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The First Female President? | George Street Presents “The Second Mrs. Wilson”

The First Female President? | George Street Presents “The Second Mrs. Wilson”

As the candidates move forward through this presidential campaign, many people are watching Hillary Clinton closely to see if she can become the first female president in U.S. history. Others wonder if she will become the second.

Some historians consider Edith Wilson—wife of Woodrow Wilson, the former Governor of New Jersey and 28th President of the United States—as the first female president. History isn’t clear about the full extent of the role that Edith Wilson played, but depending on who you talk to, she was either the gatekeeper (watching out for who had access to the President) or the person actually running the country after her husband suffered a stroke.

This all took place during a period of time in which America was debating entering World War I and Woodrow Wilson was trying to create the League of Nations. Wilson met Edith Galt while still grieving the loss of his first wife. The two married and she quickly became an influential member of his inner circle of advisors.

Playwright Joe DiPietro takes a look at this unique time in American history in the play, “The Second Mrs. Wilson,” being presented by George Street Playhouse in November.

Playwright Joe DiPietro

Playwright Joe DiPietro

DiPietro, a native of Bergen County, wrote the Tony Award-winning musical “Memphis” along with fellow Garden State native, David Bryan (best known as the keyboardist for Bon Jovi). DiPietro began seeing shows at George Street Playhouse as a Rutgers student in the ‘80s. When he was looking for a theater to present “The Toxic Avenger,” he reached out to them.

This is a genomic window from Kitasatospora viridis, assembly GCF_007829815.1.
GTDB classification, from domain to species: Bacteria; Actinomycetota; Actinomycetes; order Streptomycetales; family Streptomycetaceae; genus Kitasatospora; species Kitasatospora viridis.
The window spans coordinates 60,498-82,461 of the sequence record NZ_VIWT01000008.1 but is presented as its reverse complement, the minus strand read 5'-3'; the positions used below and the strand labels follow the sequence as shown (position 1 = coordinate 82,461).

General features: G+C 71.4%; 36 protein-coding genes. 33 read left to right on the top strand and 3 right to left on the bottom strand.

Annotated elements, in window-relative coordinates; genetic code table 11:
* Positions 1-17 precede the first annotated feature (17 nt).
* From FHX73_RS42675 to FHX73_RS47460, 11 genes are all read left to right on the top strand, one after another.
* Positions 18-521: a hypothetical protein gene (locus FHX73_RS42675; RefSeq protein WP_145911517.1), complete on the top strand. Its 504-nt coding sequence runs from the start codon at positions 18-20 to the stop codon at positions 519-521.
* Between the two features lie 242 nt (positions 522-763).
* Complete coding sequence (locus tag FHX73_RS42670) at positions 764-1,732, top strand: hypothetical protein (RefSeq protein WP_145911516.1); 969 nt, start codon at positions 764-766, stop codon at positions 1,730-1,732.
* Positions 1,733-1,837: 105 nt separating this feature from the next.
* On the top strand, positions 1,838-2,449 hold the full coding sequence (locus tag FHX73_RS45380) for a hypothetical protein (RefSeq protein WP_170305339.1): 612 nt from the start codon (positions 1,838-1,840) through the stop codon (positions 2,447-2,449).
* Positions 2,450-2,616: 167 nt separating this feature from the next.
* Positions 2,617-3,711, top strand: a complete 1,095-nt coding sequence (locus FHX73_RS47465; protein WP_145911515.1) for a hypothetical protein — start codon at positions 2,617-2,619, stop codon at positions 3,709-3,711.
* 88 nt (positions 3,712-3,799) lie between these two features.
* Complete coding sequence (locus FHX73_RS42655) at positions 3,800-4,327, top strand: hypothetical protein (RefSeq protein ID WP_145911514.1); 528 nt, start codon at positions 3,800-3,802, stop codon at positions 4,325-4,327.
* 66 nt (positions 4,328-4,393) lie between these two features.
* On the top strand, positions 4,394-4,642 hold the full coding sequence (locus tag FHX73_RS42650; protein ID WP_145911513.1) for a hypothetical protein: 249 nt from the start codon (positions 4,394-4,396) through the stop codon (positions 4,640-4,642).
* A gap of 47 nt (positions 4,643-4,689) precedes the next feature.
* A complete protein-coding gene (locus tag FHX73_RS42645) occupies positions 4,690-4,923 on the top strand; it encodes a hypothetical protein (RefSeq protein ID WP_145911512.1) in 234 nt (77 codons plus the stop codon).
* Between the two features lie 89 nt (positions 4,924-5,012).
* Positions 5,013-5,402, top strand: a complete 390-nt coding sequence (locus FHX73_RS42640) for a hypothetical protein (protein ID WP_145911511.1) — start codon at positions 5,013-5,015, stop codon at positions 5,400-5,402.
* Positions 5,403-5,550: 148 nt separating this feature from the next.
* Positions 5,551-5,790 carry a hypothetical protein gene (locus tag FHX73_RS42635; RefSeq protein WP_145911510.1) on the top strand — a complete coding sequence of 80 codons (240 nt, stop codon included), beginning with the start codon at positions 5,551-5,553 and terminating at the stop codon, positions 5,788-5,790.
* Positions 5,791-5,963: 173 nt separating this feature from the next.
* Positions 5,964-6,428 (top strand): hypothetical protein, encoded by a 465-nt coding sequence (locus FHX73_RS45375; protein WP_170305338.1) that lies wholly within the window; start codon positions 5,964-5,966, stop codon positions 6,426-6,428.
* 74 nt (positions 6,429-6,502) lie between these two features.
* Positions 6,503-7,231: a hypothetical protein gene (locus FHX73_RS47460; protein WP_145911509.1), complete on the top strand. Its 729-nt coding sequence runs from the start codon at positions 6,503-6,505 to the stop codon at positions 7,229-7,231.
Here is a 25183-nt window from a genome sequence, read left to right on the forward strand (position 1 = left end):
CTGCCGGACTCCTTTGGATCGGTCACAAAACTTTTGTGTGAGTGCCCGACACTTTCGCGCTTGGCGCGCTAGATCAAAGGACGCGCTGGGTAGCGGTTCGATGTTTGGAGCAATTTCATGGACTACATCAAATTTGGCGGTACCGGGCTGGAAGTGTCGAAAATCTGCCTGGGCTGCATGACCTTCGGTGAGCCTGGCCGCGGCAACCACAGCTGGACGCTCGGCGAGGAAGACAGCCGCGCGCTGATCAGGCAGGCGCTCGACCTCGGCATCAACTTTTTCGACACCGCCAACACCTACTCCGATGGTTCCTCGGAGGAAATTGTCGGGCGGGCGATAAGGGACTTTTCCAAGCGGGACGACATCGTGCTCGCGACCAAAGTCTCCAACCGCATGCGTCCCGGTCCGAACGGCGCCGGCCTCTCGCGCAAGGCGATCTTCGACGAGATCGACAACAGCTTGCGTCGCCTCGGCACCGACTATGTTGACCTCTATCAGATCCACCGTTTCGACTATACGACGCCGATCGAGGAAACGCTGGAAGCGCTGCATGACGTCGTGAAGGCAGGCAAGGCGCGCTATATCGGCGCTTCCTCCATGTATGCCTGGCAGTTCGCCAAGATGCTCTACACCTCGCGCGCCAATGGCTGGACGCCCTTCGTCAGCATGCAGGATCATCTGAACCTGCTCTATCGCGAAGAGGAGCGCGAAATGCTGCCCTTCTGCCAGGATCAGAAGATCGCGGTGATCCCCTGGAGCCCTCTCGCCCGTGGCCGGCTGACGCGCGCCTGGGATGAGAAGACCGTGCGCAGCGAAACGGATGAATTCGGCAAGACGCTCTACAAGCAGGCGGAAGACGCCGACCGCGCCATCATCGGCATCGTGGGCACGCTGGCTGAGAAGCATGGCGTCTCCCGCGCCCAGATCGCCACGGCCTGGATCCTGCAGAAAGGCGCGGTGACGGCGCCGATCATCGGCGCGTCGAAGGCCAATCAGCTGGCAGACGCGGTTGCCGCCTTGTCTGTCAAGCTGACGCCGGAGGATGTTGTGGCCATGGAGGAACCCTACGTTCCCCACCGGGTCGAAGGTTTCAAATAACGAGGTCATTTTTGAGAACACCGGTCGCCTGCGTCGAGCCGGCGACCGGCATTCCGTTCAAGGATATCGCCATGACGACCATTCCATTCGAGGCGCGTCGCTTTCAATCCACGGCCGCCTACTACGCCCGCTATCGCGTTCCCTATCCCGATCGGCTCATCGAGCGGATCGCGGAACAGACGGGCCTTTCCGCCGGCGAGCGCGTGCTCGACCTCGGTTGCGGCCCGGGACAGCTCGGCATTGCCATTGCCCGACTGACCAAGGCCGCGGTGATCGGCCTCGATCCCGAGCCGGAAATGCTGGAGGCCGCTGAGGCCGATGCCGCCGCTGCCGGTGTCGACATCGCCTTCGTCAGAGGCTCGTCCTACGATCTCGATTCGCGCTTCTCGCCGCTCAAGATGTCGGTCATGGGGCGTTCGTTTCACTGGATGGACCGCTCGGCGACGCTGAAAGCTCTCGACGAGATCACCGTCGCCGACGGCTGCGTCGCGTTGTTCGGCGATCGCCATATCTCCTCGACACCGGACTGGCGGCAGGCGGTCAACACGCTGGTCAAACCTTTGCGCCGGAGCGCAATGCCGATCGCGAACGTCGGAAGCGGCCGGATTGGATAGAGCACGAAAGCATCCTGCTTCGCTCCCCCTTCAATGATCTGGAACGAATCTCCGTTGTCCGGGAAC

“I had written that show with David Bryan, who I wrote ‘Memphis’ with,” recalled DiPietro. “We’re two Jersey boys. The producer asked, ‘What should we do with this?’ because we wrote the play rather quickly. I said I’ve always wanted to work at George Street Playhouse and I’m from Jersey, the show is full of Jersey jokes, if anyone is going to like it, it’s a Jersey audience. So, David Saint (Artistic Director at George Street Playhouse) read it and we did a reading, and he said he wanted to produce it. That began my relationship with George Street Playhouse.”

This will be the fifth show by DiPietro to be staged by George Street Playhouse. Following “The Toxic Avenger” came productions of “Creating Claire,” “Clever Little Lies” and “Ernest Shackleton Loves Me.” “The Second Mrs. Wilson” has a wonderful cast that includes Tony Award-winners John Glover (“Love! Valour! Compassion!”), Michael McGrath (“Nice Work If You Can Get It”), and Stephen Spinella (“Angels In America”) along with Richmond Hoxie, Sherman Howard, Laila Robins and Stephen Barker Turner. The production is directed by Gordon Edelstein.

DiPietro admits to being a bit of a political junkie. He says the inspiration behind the play came from reading an article about female politicians a few years ago.

“It said many people believe that Hillary Clinton may be our first female president, and then in parenthesis it said, ‘Of course, many people believe Edith Wilson was already our first female president.’ I thought, ‘Oh, that’s interesting.’ I knew a little about Woodrow Wilson, but not a whole lot so I immediately went back and did a little research. I became fascinated by the story of Edith and Woodrow.